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March. Sir George Etherington, « Will'ın Forman gave to the frater." knight, of Yorkshire, out of Thuinas nitie of St. Sythe in the said parisbe, for Threlkill's house in Leaden Porch." the tynding of an obite, and for the sus

Holeburne itseit is noticed in the Domes- tentacion of a prieste, a meswag' per day Survey, where the king is said to annuin. xxxvijs. ind.” have two cottages, which pay xxd. a year The following short extracts from a to his vice-comes.

roll of the Church-warden's Accompts In the fifth year of Edward III. between the 16th of October, 1477, and (Chart. 5. Edw. III. Ibid. ann. 10, 40.) the 16th of October, 1478, will throw the Manor appears to have been granted some little light not only on the expences to the family of Le Strange: and in of the time, but on the ceremonies which 1386, it passed from John le Straunge, were performed in this as well as other lord of Knokyn, to Richard Earl of of the larger churches, Arundel and Surry, and to Alice and

Receitts and Gyffis. Eble le Straunge. Their mansion, if

« Item.

Gadird for Seint Kat'us they had any on the spot, was probably light. iiijs. vd. re-built by the Southampton family, and " Item.

For two tapers for Cotton's became afterwards Bedtord house; the yer ininde, vinjs. site and gardens of which have been of 6 Item. Received of the principall of late years occupied by different streets. Furnival's In, for xij gallons and a quarte

Tanner, in the Notitia Monasticu, of lampe oyle for the lampe in the refers to a charter dated so long back as chancell. xiijs. nijd." 1287, in which the grant of a place near

Paimenttes. IIolborne, where the black friars bad before dwelt, to Henry de Lacy, Earl of

« Iten, In Judas Candill, 1 lb. xd. 06. Lincoln, is recited. (Chart. 15. Edw. I

“ Item. A taper weighing xijlb, for m. 6.) Henry de Lacy died here in good feleschip the makyng xjd. 1312; and upon its site the older part of

“ Item. A paskall weying xxxjlb, for Lincoln's inn has since arisen.

the makyny ijs. vijd.

“ Item. The Advowson of St. Andrew's ap

Our ladie lyght v tapers pears to have been given at a very early weying vib. q'rt the makyng ijl. ob. period by a presbiter of the name of

* Item. V tapers for Seyat kat'en, Gladerinus, to the canons of St. Paul, in weying viijlb. iij gjit, the makyng jijd.ob.

« Item. For rushis and brede, and ale trust, that the convent of Bermondsey should hold it of them; paying a yearly on Palm Sondai, in the rode loft ind.

« Item. To the clerc for colis to acknowledgement of twelve-pence at the cathedral. Henry I. confirmed the wacche the sepulcre iiijd, donation by his charter, and it continued

" Item. For flaggis and garlands, and with the monks till the dissolution under for a brekefast to them that bare the llenry VIII. after which, September 15th, torchis on corpris dai xipi xvijd. 1545, the Advowson was given by the

“ Item. For birche and holine to the king to Sir Thomas Wriothesley, after- rode loft ijd. wards Earl of Southampton.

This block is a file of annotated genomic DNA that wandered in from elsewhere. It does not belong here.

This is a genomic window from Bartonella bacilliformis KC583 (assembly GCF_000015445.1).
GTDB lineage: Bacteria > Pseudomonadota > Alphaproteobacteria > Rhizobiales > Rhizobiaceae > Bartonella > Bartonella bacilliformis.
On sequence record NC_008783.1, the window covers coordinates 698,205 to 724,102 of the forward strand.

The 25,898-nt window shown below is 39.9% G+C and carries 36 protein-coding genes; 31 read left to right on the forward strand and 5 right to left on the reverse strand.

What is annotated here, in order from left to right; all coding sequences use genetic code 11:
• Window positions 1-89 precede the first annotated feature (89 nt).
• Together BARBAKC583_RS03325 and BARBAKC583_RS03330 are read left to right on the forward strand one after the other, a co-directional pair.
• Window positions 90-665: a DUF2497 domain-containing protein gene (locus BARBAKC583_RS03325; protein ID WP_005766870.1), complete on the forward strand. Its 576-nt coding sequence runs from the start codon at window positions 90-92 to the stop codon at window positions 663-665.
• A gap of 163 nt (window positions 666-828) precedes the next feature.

It con

“ Item. For xixlb, tallowe candill tinued in his descendants for a number xvnjd. of years, and is now in the possession of

" Item. For xij gallons and a qrte of the Duchess of Buccleugh.

lampe oyle, price the galon xiiijd." Among the certificates of colleges and

The tower of the church retains the chantries, in the Augmentation Office, original buttresses at each corner. dated the first year of Edward VI. is one

Within the altar rails is an inscription which mentions Holbourn; and states

for Doctor Sacheverell, who died rector, that at that time there were a thousand 1724. how selyng people in the parish; as well

NEW TEMPLE. as that Sir Nicholas Barton was parson,

That it was the wish or rather the and his parsonage worth sixteen pounds first intention of King Henry III. to have a year: assisted by a chantry priest who been interred here is more than clear, as had forty shillings a year.

appears from an original deed of Henry, An earlier return ofchantries states that, branscribed in one of the chartularies be

Amy Edyman and Johu Rowell by longing to the priory of St. John of Jetheir laste willes gave unto the parson rusalem. The date of it is July 27, 1285, and church-wardeins of the said parish his nineteenth year. There is another to fynde a priest, landes, and tenee also which relates to the future interment mentes per annum. xii. vijs, viid. of his queen. By a third deed, dated at

Windsor

Windsor two years after, he founded a “ Wakefield Tower.-Or Bloody Tower, chantry here for three priests.

against the gate, a prison lodging

Artillery Tower.-Or Record Tower, DUCK LANE.

adjoyning to the bloody tower. From a passage in one of Oldham's

* Nuns Tower.--The prison over Cole satires, Duck Lane seems to have been Harbour gate. famous for refuse book-shops :

Lanthorne Tower.— Part of the And so may'st thou perchance pass up and king's lodgings, under which is a prison down,

lodging with a door next the low gan And please while th' admiring court and dens." town,

MANUSCRIPT CHRONICLE OF LONDON. Who after shall in Duck Lane shops be In a curious old manuscript, entitled thrown."

“Miscellanea HistoricaCivitatis London," TOWER OF LONDOX.

preserved in the public library at OsA particular of the naines of towers ford, is a list of the mayors and sheriffs and prison lodgings in his Majesty's from the 15th of Henry III. to the last ļower of London, taken out of a paper year of Henry VI. accompanied by mis of Mr. William Francklyn's, sometime cellaneous particulars. The following Yeoman Warder, dated the 16th of are selected from it. It formerly be March, 1641, as follows: